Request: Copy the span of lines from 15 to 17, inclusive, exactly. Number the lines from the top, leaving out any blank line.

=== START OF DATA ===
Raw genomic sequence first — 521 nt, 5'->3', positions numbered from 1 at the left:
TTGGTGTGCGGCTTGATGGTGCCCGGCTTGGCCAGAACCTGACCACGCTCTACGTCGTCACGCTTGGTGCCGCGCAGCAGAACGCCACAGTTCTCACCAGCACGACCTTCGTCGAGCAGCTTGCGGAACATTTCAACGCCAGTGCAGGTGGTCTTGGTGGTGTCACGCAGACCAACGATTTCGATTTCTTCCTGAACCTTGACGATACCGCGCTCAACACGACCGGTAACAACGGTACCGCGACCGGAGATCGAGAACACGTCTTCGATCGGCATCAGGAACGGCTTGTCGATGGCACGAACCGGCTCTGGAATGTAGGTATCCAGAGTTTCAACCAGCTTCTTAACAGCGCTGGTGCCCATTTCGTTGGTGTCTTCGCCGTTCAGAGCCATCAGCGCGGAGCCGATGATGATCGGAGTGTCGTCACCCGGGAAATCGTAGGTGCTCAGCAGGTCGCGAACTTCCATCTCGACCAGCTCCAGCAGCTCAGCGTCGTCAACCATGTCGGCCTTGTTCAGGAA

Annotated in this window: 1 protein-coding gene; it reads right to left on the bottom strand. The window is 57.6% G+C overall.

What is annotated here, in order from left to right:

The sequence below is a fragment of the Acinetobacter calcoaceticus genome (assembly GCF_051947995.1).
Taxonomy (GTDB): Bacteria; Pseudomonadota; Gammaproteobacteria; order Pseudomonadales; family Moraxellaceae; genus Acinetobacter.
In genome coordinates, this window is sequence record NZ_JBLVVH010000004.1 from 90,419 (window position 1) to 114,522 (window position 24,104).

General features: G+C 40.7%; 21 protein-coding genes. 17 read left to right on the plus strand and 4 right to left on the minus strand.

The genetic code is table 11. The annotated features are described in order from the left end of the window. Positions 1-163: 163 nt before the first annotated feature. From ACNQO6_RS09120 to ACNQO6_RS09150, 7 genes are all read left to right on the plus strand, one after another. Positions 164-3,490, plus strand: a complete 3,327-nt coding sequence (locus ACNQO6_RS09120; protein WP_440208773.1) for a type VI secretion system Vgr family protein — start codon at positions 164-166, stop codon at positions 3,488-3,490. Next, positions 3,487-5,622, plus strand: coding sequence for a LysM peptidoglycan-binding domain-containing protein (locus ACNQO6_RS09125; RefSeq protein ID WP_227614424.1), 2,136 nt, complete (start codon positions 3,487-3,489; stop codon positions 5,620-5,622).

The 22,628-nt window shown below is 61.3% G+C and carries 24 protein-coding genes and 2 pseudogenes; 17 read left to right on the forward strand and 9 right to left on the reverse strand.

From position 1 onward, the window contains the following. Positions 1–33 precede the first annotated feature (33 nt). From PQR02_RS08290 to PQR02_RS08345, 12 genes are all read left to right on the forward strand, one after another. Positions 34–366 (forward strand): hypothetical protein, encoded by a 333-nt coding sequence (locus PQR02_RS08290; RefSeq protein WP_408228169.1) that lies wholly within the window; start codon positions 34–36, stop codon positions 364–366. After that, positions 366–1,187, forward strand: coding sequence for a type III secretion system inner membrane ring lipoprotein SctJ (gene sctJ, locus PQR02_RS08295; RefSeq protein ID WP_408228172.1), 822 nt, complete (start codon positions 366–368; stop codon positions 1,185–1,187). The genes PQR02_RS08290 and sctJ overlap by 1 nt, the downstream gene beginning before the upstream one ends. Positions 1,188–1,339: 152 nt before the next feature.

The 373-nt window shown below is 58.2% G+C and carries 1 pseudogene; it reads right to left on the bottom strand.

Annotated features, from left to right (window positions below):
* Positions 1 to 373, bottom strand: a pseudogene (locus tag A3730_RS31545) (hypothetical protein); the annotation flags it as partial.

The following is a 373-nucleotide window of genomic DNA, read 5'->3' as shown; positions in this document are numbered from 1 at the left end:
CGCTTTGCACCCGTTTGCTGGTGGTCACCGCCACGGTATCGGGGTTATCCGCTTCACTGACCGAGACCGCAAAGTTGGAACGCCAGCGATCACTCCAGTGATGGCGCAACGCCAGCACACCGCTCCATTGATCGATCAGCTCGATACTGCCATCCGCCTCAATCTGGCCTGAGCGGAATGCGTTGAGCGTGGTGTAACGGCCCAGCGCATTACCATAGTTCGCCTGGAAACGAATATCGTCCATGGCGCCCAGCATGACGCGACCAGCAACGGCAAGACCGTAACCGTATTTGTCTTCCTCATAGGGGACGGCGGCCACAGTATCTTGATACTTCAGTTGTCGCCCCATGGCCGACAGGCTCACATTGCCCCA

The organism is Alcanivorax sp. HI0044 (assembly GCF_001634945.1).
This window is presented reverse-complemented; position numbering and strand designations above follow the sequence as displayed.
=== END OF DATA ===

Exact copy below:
The following is a 373-nucleotide window of genomic DNA, read 5'->3' as shown; positions in this document are numbered from 1 at the left end:
CGCTTTGCACCCGTTTGCTGGTGGTCACCGCCACGGTATCGGGGTTATCCGCTTCACTGACCGAGACCGCAAAGTTGGAACGCCAGCGATCACTCCAGTGATGGCGCAACGCCAGCACACCGCTCCATTGATCGATCAGCTCGATACTGCCATCCGCCTCAATCTGGCCTGAGCGGAATGCGTTGAGCGTGGTGTAACGGCCCAGCGCATTACCATAGTTCGCCTGGAAACGAATATCGTCCATGGCGCCCAGCATGACGCGACCAGCAACGGCAAGACCGTAACCGTATTTGTCTTCCTCATAGGGGACGGCGGCCACAGTATCTTGATACTTCAGTTGTCGCCCCATGGCCGACAGGCTCACATTGCCCCA

The organism is Alcanivorax sp. HI0044 (assembly GCF_001634945.1).